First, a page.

“Some years back I was living two lives: one of a stereotypical girl who abides by all the norms of the society. Second of a girl, oh sorry, a boy, trapped up inside my body.” says one of the speakers from the event, Ria Sharma who is a speaker, story-teller and an active member of LGBTQIA+ community.
There are thousands of people like Sharma out there who feel like they are trapped in their own body and cannot understand what is happening with them. They are not able to discuss these issues because the society and especially the political ideologies in India think of Homosexuality as a disease.
The Hijra (Transgender) community has been a part of Indian culture for thousands of years and people still view them as a troubled lot. They are shunned by the society every time they try to rise up and do something of their own. The society has always given them hatred and kept them on the periphery.
A vibrant and happy lady introduces herself as Nishtha Nishant. She explains saying that Nishtha loves cycling, gymming and Zumba. She enjoys dressing up and making different origami shapes is a daily ritual for her. But Nishant, he is a child sexual abuse survivor who was subjected to physical abuse, verbal abuse and negligence by his own family.
The common thing about Nishtha and Nishant is that they both are the same person. Nishant is Nishtha’s former name. Nishtha is a glorious trans woman who bravely shared her story.
“The reason they (the Hijra community) get onto trains and roam around at traffic signals is because the society never accepted them and gave them common jobs.” says Nishtha Nishant
For someone to be accepted in the society, they have to accept themselves. This is a difficult principle to follow considering how Indian society manages to stereotype people. Homophobia is one such trait. Homophobia means dislike against homosexual people.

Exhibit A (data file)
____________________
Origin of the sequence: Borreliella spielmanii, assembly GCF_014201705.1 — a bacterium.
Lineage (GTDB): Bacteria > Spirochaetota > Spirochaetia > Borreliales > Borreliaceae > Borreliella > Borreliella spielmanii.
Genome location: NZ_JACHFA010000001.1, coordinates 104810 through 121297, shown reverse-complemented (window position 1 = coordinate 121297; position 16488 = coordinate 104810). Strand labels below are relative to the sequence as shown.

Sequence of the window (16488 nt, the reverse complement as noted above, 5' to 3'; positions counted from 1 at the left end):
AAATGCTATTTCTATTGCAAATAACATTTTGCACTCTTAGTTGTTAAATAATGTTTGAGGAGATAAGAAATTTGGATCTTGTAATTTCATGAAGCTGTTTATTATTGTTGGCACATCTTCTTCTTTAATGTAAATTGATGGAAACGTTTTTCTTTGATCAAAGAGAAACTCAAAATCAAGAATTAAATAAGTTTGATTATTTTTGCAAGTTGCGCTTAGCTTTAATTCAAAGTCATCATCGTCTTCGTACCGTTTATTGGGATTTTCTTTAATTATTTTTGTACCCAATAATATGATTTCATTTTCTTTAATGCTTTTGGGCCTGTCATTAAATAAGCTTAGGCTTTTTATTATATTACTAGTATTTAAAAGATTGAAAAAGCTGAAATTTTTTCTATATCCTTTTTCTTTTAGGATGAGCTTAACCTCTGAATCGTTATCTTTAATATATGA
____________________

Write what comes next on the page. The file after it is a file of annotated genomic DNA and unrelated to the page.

Even though some people are likely to be progressive about the concept of homosexuality, they tend to discriminate against people who are for example, queer and Muslim or think that if you are queer and Dalit (backward ethnic minority in India) you are not important.
Discriminating against sexuality, caste, creed, religion etc. are all interlinked when it comes to a diverse country like India. Homosexuality is a concept that has been referred to many ancient mythological literatures, but still today, most Indians find it difficult to digest the fact that Homosexuality is not a disease, but a genuine state of mind and body.
Barabari was an event where behind the misty veil, in the midst of sparkling lights stood many people who did and did not wear a mask. No one knew their nationality, religion, caste or creed. Some of them didn’t even know which spectrum of sexuality they identified as. But all of them were there for only one reason which was to tell their stories aloud.
A dainty voice from behind the veil recited a poem.
In between my thighs, lies an organ that speaks nothing of me.
That day, this person did to choose to show their face or speak out their name. But their story was told aloud. This was goal that this event wanted to achieve, and it was successful.
On that day, everyone in that room, whether they were a part of the LGBTQIA+ community or just there as an ally to show their support, came together for a wonderful cause. Such events have helped several people from the LGBTQIA+ community in India because they are able to be themselves and express their honest thoughts and feel like a sense of belonging.
You are not alone. There is an entire loving community, waiting to accept you for everything you are. Speak up, you will not regret it.
If you are out there (especially in Mumbai, India), and have no idea how to seek help, then contact The Plane Jar Foundation on their social media pages, or website.